were you having problems with just secure downloads?
We are using the SonicWall Pro 2040 too and are having an issue with websites not loading properly or at all. The problem is not consistent and only happens on the Macs. It seems that page is loading so slow due to some filtering on the firewall that it times out. This is on all major browsers and versions (as far as I know).
This one rings a bell too. Poke around in that diag.html page (okay, backup your system settings first!), and try ticking either of the following.
Ignore malformed TCP headers
Clear DF Bit (don't fragment)
Enable TCP packet option tagging
My (poor) memory thinks it's the first one that unleashed consistent downloads to our Macs. It's something their support staff guided me to last time, so if you're persistent with support, you could probably get it out of them.
Thanks for this!
I also had to call Sonicwall and get the diag.html fix (enable enforcement on TCP window and set the max allowed TCP window to 256.
This fixed iTunes downloads and other downloads on Windows 7, but I started having issues with some sites like Skype and Yahoo not working with IE. I enabled the 3 ticks you mentioned and now everything appears to be working.
Spoke too soon. It appears I had to set the max TCP window to 512 in order for the websites like Wikipedia, Yahoo, go.microsoft.com, and Skype to work reliably.
"only boosted the download by 300Kbs"
Are you sure it is kilobits per second and not kilobytes per second?
300 KB/s (or 2.4 Mbps) is pretty darn good.
We've been pulling our hair out on this one for a long time. We went to SonicWall support and referenced this thread. They followed up with the following (they essentially said "give it a shot"):
If you are wanting to make the DPI modification listed you can do so following the directions below:
- log into the SonicWALL GUI
- Change the current address from http://XX.XX.XX.XX/main.html to http://XX.XX.XX.XX/diag.html
- Click Internal Settings
- Under Security Services Settings locate and checkmark Enable enforcement of a limit on maximum allowed advertised TCP window with any DPI-based service enabled
- You may also want to uncheck the option directly below it
- Enforce Host Tag Search for CFS
- Make sure to click Apply at the top of the page
Anyway it seems to be working for us. but we're going to do a bit more testing (our max TCP window is still set at 64 - I'd like to see if there are any reliability issues with Wikipedia, Yahoo, go.microsoft.com, and Skype)
For those using third party firewalls should bookmark the Apple web page Well known TCP and UDP ports used by Apple software products to know what ports on that firewall need to opened.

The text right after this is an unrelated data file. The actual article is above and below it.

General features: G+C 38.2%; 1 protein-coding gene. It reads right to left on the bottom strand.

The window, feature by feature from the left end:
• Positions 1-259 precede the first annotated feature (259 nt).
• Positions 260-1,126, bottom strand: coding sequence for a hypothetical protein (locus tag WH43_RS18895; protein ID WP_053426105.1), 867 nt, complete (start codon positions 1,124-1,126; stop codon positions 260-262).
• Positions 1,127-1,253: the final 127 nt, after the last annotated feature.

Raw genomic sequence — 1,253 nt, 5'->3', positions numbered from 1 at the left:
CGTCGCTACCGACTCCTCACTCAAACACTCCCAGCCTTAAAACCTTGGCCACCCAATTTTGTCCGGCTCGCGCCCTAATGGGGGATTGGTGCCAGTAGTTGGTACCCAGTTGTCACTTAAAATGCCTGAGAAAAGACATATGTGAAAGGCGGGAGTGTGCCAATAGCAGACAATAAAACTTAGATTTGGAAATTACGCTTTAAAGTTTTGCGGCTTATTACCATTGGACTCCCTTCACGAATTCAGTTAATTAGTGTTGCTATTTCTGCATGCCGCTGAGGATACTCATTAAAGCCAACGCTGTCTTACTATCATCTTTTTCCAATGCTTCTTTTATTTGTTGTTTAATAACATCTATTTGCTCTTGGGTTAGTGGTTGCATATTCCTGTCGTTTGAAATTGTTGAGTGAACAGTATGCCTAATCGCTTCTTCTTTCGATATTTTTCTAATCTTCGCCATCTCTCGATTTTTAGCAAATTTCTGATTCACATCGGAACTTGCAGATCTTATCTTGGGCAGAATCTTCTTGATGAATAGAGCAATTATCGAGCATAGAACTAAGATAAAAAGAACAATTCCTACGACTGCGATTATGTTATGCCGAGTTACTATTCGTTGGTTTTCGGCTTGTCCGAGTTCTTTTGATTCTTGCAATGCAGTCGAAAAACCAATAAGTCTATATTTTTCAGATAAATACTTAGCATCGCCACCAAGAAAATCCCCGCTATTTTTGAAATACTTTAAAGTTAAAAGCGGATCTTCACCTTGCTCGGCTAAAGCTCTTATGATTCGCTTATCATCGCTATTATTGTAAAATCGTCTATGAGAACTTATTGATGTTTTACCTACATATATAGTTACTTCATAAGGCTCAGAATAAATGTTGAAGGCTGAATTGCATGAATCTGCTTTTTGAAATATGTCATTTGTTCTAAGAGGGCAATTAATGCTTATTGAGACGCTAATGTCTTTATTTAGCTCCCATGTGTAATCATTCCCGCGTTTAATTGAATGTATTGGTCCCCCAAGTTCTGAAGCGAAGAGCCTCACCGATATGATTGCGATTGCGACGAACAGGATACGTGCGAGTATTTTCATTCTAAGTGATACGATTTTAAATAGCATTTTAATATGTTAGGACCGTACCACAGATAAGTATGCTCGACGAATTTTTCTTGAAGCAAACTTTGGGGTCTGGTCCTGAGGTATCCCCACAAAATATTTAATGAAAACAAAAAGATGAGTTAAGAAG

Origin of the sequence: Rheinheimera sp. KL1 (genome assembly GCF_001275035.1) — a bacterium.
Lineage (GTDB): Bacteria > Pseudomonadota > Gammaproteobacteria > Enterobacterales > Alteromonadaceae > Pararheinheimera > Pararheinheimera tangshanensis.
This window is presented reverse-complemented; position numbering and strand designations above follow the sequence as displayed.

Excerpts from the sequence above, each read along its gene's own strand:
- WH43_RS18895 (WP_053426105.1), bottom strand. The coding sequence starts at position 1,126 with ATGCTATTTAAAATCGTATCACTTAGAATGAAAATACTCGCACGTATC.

Plus SSL uses port 443.
Message was edited by: satcomer
Thank you, thank you, thank you!! Just got a new iMac and was noticing terribly slow downloads from the updater. Put a new hard drive in my old iMac and was trying to download 1.3GB of updates to it. It had run for over 10 hours with an estimate of 27 hours remaining. Made this change, and the 27 hours dropped to 3 minutes.
And it finished in that...
For anyone that is on a Windows Domain using Active Directory/DNS then you do not want to check this: Clear DF Bit (don't fragment).
I spent the better half of my day today trying to figure out why Windows machines were taking 30 minutes to login at the "Applying personal settings" dialog as well as not updating DNS, not applying Group Policy objects and Microsoft Exchange failing to connect.
This setting seems to break Kerberos authentication which is the default authentication method for AD. I believe it is because Kerberos will fragment packets if it is too large. If the client doesn't receive these fragmented packets in order, it will fail.
My mac users are working now with simply enabling this: Enable enforcement of a limit on maximum allowed advertised TCP window with any DPI-based service and changing the window size from 64 to 256.
I just saw the same thing with a brand new Mac Book Pro, and a Sonicwall TZ180. With help from SW tech guys, we discovered that turning off Gateway Virus, AntiSpam, and IPS fixed the problem. I wasn't happy though about opening such a gaping hole in the firewall, even if it was limited to the Mac (which supposedly suffers less from virus and spyware issues).
We finally found another solution. We reset the TCP MTU from 1500 to 1404 for a cable modem connection. That made the Mac happy, and solved the download issue.